The standard does say “The male shall not be less than 30 inches at the shoulder,” with a similar sentence for bitches. “At the shoulder” is even more vague than “from the withers.” It might say “at the top of the shoulder.” But even this does not describe where we measure a dog with a wicket. The top of the shoulder is below the actual withers where we place the wicket. So again, when we say where to measure the dog, I think the most general agreement could be gotten for “the withers above the highest point of the shoulder blade.”

When a judge “eyeballs” a dog to see if it looks square, his eye will naturally see the backline as the top horizontal line of the square. It is just human nature to look at the longest line. But the height of the dog, measured at the withers (above the highest point of the shoulder), may be two to four inches higher than the height at the level portion of the back, depending on the size of the Dane. A dog that looks square will actually measure taller than he is long. A dog that measures square will appear off square. This is due to the giant size of the breed where the structure and musculature of the withers from which the dog should be measured is decidedly higher than the backline.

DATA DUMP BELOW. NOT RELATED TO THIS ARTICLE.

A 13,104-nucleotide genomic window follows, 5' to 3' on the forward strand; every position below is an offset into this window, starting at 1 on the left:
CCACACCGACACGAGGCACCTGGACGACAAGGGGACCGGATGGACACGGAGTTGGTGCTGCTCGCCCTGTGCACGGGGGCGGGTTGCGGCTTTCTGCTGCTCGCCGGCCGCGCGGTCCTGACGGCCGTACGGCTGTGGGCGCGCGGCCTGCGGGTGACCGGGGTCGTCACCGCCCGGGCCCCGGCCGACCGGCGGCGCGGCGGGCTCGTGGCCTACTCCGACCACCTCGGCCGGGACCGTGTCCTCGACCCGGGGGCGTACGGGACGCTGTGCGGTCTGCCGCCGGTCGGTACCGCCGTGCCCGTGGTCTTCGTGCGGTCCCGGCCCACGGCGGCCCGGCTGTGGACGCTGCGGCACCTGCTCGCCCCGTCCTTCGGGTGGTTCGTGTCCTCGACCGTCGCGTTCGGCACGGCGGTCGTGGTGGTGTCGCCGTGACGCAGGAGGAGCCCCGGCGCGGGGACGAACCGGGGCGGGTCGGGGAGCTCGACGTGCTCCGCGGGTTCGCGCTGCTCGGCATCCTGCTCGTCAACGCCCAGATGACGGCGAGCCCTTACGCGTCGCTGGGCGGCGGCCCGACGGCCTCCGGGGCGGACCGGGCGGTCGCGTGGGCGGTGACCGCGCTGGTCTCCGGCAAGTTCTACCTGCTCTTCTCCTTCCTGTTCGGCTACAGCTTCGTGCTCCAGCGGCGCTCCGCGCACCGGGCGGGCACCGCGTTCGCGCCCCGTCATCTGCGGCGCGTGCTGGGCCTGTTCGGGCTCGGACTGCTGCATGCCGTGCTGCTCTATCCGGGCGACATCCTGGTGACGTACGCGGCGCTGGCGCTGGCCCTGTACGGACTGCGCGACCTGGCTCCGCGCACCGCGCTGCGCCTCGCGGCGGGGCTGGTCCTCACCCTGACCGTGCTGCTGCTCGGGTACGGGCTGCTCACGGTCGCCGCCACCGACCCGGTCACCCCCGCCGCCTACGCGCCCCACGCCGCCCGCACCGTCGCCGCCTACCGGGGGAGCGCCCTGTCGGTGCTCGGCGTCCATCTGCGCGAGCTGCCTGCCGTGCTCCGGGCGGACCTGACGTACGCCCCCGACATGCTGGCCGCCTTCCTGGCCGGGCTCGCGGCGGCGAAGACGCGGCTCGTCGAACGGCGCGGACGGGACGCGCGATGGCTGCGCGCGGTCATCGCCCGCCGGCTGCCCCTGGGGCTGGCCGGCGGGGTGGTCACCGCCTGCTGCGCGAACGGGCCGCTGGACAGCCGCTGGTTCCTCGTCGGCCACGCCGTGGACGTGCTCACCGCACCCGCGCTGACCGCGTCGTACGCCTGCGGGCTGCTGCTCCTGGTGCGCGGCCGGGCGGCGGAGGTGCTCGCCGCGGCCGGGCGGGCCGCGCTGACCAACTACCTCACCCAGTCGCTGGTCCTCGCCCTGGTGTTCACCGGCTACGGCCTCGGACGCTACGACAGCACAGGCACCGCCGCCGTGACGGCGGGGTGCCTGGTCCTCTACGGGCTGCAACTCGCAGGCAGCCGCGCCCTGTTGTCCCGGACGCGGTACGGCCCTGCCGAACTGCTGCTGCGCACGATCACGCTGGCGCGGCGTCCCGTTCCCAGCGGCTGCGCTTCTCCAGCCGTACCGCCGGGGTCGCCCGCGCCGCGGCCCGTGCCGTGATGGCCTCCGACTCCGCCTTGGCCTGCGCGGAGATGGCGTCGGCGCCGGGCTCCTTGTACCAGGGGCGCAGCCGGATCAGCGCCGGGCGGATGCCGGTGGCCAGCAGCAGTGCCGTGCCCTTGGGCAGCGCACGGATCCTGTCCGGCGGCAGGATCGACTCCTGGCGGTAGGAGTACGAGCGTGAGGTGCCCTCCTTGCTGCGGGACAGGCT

In emphasizing the squareness in the last fourteen years – and many judges rely on a few basics, including proportions - we have lost many other features that the standard calls for that are incompatible with a dog that appears square.

First, the standard calls for a long head and a long neck. Both of these are critical to the essential elegance of the breed that is called for in the first sentence of the standard. But, how does one get long bones in the head and long vertebrae in the neck when we have shortened the vertebrae in the topline portion of the spine to get the “square” look? We can’t fool Mother Nature, and we can’t add or delete vertebrae, or have long ones at one end and short ones at the other. By selecting for shorter vertebrae in the topline, we have also gotten a shorter neck and head, since they are continuations of the same structure.

Second, the standard calls for (in Forequarters) “The shoulder blade must be strong and sloping, forming, as near as possible, a right angle in its articulation with the upper arm” and the Hindquarters are described as “well angulated.” With a square-looking dog (which is actually taller than long), there is no place for the angulated quarters to go; the dog cannot move without crabbing or some other compensating action. You know that many judges value collected and straight up and back movement. You can’t have that with a square-appearing and well-angulated dog. So, we have given up our angulation in order to move acceptably with this body shape.